Updated 23 May 2020
PwC is a London-headquartered multinational professional services firm formed in 1998 following the merger of Coopers & Lybrand and Price Waterhouse to form PricewaterhouseCoopers. PwC became the trading name following a rebrand in 2010.
PwC’s revenue is generated by its assurance, tax and advisory practices globally, with the Americas bringing in 42% and Europe 34% of its total revenue. Its largest growth market is currently in Asia.
PwC employs more than 200,000 staff in 157 countries and has around 800 offices around the world.
PwC is reputed to be a more friendly, sociable firm than the other Big Four firms, with more social and sports events than the others. It is seen as ‘a firm that takes care of its employees’.
It is often noted that the salary can be lower at PwC. This is offset by a strong flexible working policy, good diversity and inclusion, and a positive attitude towards increasing female talent.
PwC’s traditional strength has been in audit (rather than Deloitte, for example, which is traditionally known for consulting) and is known for having the best clients. It is arguably the most prestigious of the ‘Big Four’ to work for and, in 2018, worked with 429 of the Global Fortune 500 companies.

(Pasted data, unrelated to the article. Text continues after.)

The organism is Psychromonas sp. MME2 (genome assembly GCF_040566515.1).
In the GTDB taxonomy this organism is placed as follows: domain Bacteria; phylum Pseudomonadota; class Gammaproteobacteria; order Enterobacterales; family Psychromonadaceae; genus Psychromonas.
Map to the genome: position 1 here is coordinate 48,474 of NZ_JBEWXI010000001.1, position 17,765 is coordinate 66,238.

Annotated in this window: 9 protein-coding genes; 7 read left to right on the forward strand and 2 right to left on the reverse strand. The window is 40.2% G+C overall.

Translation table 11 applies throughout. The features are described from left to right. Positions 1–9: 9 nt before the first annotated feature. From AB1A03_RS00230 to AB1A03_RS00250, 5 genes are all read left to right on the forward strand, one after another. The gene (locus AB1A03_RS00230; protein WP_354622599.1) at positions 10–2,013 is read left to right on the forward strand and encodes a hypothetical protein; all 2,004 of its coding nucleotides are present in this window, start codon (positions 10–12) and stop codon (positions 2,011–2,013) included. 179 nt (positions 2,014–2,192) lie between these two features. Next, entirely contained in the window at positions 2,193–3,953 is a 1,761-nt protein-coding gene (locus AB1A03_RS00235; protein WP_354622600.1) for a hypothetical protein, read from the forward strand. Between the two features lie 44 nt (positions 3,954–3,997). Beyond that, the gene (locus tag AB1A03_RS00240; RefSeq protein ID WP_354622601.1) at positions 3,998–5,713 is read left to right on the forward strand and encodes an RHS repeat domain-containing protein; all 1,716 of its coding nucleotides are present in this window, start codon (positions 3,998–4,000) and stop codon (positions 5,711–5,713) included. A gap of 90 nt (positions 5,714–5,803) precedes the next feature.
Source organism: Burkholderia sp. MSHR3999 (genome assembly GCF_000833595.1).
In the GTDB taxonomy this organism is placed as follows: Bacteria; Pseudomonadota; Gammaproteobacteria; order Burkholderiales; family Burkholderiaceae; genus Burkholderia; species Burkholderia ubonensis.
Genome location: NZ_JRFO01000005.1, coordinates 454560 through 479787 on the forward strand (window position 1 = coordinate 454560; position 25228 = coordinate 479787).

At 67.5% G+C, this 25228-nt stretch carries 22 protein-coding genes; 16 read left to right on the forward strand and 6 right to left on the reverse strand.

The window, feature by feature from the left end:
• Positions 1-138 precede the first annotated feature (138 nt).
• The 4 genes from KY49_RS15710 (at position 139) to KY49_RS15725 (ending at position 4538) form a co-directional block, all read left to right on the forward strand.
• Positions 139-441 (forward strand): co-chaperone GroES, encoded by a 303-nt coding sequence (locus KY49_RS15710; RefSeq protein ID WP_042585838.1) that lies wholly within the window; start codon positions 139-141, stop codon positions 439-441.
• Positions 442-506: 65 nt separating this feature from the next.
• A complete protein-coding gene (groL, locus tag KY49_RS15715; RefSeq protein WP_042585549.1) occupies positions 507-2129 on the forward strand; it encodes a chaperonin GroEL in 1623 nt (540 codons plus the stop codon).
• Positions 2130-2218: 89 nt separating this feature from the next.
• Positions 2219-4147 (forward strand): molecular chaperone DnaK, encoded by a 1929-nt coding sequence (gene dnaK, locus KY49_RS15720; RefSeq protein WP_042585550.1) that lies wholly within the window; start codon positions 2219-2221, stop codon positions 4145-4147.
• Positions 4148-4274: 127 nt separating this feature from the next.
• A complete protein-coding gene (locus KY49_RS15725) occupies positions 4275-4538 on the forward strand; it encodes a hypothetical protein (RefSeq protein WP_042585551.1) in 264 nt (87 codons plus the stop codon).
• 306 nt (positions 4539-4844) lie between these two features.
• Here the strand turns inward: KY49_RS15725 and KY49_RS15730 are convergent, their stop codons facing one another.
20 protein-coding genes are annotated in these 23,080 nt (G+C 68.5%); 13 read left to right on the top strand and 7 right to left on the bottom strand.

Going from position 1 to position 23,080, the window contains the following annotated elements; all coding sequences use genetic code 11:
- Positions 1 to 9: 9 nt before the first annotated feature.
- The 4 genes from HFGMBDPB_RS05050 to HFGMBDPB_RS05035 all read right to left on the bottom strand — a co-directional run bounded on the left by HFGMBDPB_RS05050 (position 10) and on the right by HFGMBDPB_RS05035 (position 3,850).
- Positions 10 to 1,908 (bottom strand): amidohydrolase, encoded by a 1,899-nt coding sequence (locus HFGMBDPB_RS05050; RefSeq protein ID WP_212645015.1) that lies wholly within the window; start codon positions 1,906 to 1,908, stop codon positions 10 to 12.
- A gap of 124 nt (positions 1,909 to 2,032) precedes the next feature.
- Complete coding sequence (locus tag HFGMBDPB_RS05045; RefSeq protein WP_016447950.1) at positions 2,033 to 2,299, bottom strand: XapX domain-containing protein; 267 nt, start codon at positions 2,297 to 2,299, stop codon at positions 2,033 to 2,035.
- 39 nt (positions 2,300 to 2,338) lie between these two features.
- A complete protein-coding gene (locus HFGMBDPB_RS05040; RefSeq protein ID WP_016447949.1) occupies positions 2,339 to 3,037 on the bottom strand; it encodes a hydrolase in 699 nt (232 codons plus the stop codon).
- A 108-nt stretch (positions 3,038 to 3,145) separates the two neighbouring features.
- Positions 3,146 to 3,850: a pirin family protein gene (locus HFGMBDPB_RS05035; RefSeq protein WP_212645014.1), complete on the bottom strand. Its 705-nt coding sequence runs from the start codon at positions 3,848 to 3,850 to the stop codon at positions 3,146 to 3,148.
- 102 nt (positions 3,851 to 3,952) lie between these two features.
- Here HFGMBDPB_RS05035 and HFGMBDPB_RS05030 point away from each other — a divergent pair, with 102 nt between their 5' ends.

In 2018, PwC was named the UK’s Graduate Employer of Choice for Consulting and Accounting by The Times, as well as a top 10 Graduate Employer for IT. It has also been named as one of The Times Top 50 Employers for Women in 2018 and the previous six years.
‘Building relationships, creating value’ is PwC’s tagline and its purpose is ‘to build trust in society and solve important problems’. It aims to do this through its five principles:
Much is made of PwC’s inclusivity as a ‘co-creation’ of employees and management. PwC’s culture and values are set out in its Code of Conduct. This is a document that sets out for employees that PwC is built on trust and doing the right thing.
Employees are encouraged to speak out and stand up for ethical views and behaviour. In particular, the Code of Conduct suggests that PwC employees: